Recently, I told you that I rarely sew for myself. But, I admit that I often dream of sewing up beautiful garments to carry or wear that are all my own. Hence, the many Amy Butler patterns that live in my stash. I've had them tucked away in a drawer for so long that I almost forgot about them. I stumbled across them last week and immediately gravitated toward the Barcelona Skirt.

I chose some fabric from my stash (wishing I had enough Amy Butler yardage, but I don't) to make the layered version of the skirt. I'm in love with the exposed raw edges of the layers.

And you've probably noticed, I do not attempt to craft without a warm beverage within arms reach. This time I settled into my crafty chair with chai tea. Oh, so yummy!

I would love to tell you that I completed the skirt, but the truth is I didn't get very far. I have all of the pattern pieces cut out, which is the part I like the least. So that's good. But just as I was about to get to down to business, Sara Lynn woke up from her nap and it was all she wrote. I expect to be more productive when it's time to put the pieces under my presser foot (probably this weekend.)

A little thrifting expedition also interrupted my weekend craftiness, and I didn't mind a bit. I'll share my latest treasures with you soon.

Friday, February 20, 2009

I had to tell you...

Varenia is having a fabulous giveaway over on her blog Play is the Thing.

You do not want to miss this one.

She's giving away one of her custom "Ruffler Dresses" in the size of your choice.

Gorgeous... Check it out already!

Thursday, February 19, 2009


...of an herb garden nestled in a cozy spot along side poppies, sweet peas, zinnias, sunflowers, and the like... maybe a tomato or two slipped into the mix... I can almost see it now...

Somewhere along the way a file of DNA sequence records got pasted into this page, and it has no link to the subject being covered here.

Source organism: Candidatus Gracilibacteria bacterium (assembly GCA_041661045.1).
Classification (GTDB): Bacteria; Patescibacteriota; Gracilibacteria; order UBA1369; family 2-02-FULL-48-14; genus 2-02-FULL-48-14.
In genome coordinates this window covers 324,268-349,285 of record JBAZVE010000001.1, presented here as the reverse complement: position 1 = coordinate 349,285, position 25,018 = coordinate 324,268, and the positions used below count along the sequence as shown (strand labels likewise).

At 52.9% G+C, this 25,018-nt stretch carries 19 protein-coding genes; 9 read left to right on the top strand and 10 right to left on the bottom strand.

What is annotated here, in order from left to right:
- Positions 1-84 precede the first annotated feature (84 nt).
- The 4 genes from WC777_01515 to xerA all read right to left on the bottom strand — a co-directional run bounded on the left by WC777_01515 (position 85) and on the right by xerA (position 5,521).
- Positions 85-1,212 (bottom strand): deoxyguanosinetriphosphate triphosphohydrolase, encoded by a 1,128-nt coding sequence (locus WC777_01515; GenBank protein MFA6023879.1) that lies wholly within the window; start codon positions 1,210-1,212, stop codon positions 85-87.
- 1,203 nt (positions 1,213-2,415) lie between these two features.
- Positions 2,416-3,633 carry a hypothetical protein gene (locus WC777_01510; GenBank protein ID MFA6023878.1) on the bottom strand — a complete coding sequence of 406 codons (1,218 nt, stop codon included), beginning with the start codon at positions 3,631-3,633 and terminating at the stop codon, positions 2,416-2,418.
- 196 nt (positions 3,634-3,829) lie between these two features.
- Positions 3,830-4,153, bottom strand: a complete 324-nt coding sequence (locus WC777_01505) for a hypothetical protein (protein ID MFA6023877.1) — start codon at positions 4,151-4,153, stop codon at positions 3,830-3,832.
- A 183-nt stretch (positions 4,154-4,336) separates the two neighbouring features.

...and perhaps an Amy Butler Barcelona Skirt is in order for the occasion. I think so. I couldn't possibly stand in my beautiful herb garden wearing anything else. I very rarely sew for myself, but that's about to change around here. I need that skirt. After all, I've had the pattern for over a year. It would just be wrong to keep it tucked in that drawer any longer...

“Dear friends, since God so loved us, we also ought to love one another. No one has ever seen God; but if we love one another, God lives in us and his love is made complete in us.”- 1 John 4:11-12

Sunday, February 15, 2009

Butterick 3477 - Fast and Easy Girl's Dress

This pattern is very similar to a swing top I made for Sara Lynn last spring. It was easy enough to sew up, and I completed it in an afternoon, except for the slip-stitching that is used to sew the lining of the bodice to the ruffled bottom of the dress. If you do not like to do sewing by hand, this may not be the pattern for you. It took about an hour to finish the slip-stitching.

I am very happy with the way the dress turned out. I sewed a size 4 for my daughter who is currently wearing a 3t. It should be perfect by the time it warms up enough for her to wear it this Spring. Included in the pattern package were sizes 2-3-4-5.

This pattern has instructions for sewing two variations of dresses, two different tops, a pair of capris and shorts. Very versatile. The instructions are a little sparse, so it may be a bit tricky for beginners. You need to know how to sew ruffles before tackling this one. (I like this tutorial for sewing ruffles.)

All things considered, I would definitely recommend Butterick 3477 to you if you have a little girl to sew for...

And I forgot to take a shot of the inside seams - they are soooo neatly finished! I am loving my new serger. No more zig-zag finishing for me.

Saturday, February 14, 2009

A Beginner's Sewing Tutorial: How to turn straps

This is a really simple sewing tutorial. If you are a seasoned seamstress, feel free to skip this post. But if you are new to sewing, this is an easy tutorial that will save you the pain of figuring this out on your own.